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Why Reading Makes You a Better Book Writer

July 31, 2019 (Last Updated January 19, 2021)

Marcy G.

“It is what you read when you don’t have to that determines what you will be when you can’t help it.” – Oscar Wilde

 

In order to become a more confident, skilled writer, practice makes perfect; This means incorporating time to write outside of your current project. Whether you jot down a random poem in the morning or journal at night, ultimately, writing more will improve your skillset and may make your own project seem like less of a labor. There’s one other vital component to writing: reading.

 

Reading exposes us to different stories, points of view, writing styles, vocabulary, genres, and more. You are writing something that others are going to consciously choose to read, so why would you not take time to read avidly yourself? 

 

When was the last time you read a classic novel? Reading books by renowned authors will act as a departure from your own writing, simply because the language is used differently and you’re consuming writing that is most likely more “advanced.” How do you improve a skill? Learn from the masters.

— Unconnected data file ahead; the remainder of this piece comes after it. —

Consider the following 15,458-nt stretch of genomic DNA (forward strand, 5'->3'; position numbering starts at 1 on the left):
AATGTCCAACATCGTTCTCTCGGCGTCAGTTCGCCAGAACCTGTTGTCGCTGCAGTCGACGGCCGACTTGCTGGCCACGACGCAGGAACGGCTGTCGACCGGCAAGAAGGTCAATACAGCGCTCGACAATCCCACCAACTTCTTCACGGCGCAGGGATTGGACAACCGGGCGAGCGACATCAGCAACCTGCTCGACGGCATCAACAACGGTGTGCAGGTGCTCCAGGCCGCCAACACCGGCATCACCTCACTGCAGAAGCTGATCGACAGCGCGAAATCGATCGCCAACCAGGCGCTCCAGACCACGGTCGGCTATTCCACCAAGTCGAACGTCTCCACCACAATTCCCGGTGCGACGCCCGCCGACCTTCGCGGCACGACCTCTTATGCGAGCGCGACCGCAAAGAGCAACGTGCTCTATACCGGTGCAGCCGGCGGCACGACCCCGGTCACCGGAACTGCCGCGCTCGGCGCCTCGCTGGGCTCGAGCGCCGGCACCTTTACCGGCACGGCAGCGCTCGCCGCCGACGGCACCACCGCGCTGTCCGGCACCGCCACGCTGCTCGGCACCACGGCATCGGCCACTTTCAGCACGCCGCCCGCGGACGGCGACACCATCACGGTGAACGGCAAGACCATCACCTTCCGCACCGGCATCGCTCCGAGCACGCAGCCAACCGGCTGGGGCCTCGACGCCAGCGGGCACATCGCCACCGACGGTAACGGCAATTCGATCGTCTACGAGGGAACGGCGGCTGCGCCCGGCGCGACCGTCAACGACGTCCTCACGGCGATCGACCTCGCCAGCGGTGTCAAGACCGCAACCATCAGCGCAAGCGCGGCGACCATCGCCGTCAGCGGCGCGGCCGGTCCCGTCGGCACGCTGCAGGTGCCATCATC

There are several ways in which reading more can improve your writing:

 

·       You become more in tune with writing flow and structure

 

(Writing flow can be assessed through different parameters: the rhythm, pace, style, chronology…it’s difficult to define, but reading more will help you recognize which authors have a good sense of flow.)

 

·       You can evaluate character development and its progression

 

·       You discover new words through context and enhance your vocabulary

 

·       You develop a deeper recognition of successful storytelling

 

·       Your knowledge on different subjects widens, giving you a range of references for your own work

 

·       Self-critique becomes easier by being able to acknowledge what is working and what’s not

 

We all know that reading is great for cognitive development in children. If you grow up reading, you are more likely to have an inherent ability to write and construct a sentence. The same is true for adults; if you continue to read, the way in which you articulate yourself through writing will evolve and mature as well.

 

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